Paid Sick Leave in Tacoma Takes a Step Closer

Richard Smaby
Mayor Strickland Introduces Her Proposal for Paid Leave
Mayor Strickland Introduces Her Proposal for Paid Leave

December 9, 2014 paid sick leave took a step closer to reality in a committee of the whole meeting of the Tacoma City Council, where Mayor Marilyn Strickland floated her proposal. The public was permitted to view the proceedings, but not comment on them. Each Council member had a unique point of view, but debate was civil, if contentious on a few occasions. The Mayor framed the initial discussion by introducing answers to frequently asked questions (FAQs) and was roundly complimented by Council members for introducing a concrete proposal that could finally move the issue forward. In a nutshell, the proposal requires all businesses, small and large, to offer earned paid leave for illness of the employee or family member, to deal with domestic abuse and to attend medical appointments. The ordinance would go into effect one year after passage by the Council, giving time for training businesses in the law and time for the City to staff and budget for the administration of the ordinance.

The Mayor read out the FAQs and their answers to get the discussion going. The proposed leave would be awarded and taken on an hourly basis. Forty hours of work at a business earns one hour of leave at that business. The maximum leave that can be taken in a year is 24 hours – full days or in hourly blocks, e.g., two hours to go to a medical appointment. Leave earned does not roll over to the next year, i.e., it is not cumulative. Enforcement is complaint based; employers will receive education on the various aspects of the ordinance to help them comply. Three days is the average number of days used in a study of experience in San Francisco. There are no tiers in the proposal, i.e., every size business has the same requirements regardless of its number of employees. The Mayor stressed that the required earned leave limits are minimums. Nothing in the proposal prevents a business from offering more leave. Employees are permitted to voluntarily trade shifts.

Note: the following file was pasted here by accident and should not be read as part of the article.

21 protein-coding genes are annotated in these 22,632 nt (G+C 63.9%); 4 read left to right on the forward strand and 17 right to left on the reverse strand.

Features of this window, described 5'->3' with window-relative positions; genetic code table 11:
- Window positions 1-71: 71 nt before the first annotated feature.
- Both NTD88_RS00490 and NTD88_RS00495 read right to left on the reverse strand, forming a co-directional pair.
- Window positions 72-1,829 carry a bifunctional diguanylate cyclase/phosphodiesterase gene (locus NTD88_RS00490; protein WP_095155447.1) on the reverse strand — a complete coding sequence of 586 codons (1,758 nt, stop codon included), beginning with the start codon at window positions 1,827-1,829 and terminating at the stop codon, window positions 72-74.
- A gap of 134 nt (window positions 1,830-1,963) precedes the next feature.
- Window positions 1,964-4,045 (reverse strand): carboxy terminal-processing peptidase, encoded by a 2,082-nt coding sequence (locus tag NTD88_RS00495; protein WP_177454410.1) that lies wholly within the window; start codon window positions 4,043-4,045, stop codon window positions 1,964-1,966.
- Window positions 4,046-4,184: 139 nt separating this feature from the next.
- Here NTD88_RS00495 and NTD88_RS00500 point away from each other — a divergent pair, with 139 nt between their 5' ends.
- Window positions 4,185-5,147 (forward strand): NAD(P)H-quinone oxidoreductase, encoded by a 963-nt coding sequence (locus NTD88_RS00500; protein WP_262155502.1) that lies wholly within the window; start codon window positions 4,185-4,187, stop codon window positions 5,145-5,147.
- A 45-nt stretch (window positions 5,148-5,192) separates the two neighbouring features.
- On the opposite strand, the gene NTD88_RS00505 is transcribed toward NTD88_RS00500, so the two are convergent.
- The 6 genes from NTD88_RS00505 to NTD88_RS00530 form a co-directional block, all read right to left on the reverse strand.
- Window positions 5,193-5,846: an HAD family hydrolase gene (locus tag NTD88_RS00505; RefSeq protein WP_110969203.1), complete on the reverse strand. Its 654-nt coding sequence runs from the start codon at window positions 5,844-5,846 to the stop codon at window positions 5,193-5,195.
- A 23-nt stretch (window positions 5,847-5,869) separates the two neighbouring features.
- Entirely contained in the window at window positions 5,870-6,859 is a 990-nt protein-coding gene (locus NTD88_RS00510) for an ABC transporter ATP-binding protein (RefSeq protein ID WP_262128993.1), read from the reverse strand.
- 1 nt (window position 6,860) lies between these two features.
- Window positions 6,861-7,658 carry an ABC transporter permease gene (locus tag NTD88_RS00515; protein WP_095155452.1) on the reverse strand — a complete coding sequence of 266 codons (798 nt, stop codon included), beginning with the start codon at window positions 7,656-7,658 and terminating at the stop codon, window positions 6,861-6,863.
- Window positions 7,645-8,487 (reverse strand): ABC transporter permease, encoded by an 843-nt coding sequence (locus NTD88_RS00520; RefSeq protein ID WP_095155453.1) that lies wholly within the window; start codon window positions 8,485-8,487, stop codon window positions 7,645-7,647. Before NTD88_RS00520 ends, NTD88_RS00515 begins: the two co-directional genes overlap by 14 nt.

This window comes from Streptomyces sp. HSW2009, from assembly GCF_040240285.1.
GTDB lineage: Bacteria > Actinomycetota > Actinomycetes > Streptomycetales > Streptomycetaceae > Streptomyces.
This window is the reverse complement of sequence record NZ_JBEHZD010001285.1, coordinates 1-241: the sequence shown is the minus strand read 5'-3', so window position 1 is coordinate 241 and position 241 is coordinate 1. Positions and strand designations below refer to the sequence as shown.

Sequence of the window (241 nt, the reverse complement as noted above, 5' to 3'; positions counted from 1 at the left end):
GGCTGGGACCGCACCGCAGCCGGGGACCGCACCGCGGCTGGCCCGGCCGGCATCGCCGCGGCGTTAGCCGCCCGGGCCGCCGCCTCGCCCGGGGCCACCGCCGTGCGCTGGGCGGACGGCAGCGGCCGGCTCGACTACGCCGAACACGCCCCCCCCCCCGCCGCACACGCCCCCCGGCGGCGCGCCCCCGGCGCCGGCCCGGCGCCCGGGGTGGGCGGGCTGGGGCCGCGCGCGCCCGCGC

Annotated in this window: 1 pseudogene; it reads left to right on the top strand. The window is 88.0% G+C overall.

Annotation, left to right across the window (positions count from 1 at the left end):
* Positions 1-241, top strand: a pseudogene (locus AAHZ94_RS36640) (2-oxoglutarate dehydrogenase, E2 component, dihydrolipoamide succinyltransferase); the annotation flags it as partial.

David Boe urged that a careful study be done, so that it would be clear whether 3 days or 6 days is the right number and to determine how many businesses the ordinance would affect, the cost to the city, including the ramp up with training, and staff needed for enforcement. He said the viability of the program depends on market share. When a market is larger as in Seattle, businesses can absorb the cost better. Tacoma businesses will have a hard time, especially small businesses. This really should be a state issue. He said he will offer an amendment to that effect.

Lauren Walker calculated that based on one hour earned for 40 worked it is mathematically possible for a full-time employee to earn more than 24 hours, but the extra hours cannot be taken. She expressed concern that three days can be difficult for a business with 2 to 3 employees. But in her experience, when the numbers are laid out carefully, even such a business can see a way to make it work. She felt that we need to value employees as well as businesses. In her opinion it is unlikely the state will enact a paid sick leave law in the near future; so, we in Tacoma have to do it. At a meeting of the Association of Washington Cities a Seattle Council member shared with her that 3 days was better than no days and that it is important to pass something now. She agreed that it is important to include cost of reporting in the budget.

Joe Lonerghan noted that there are costs to a business of record keeping associated with such an ordinance, as well as costs to the city to administer the ordinance.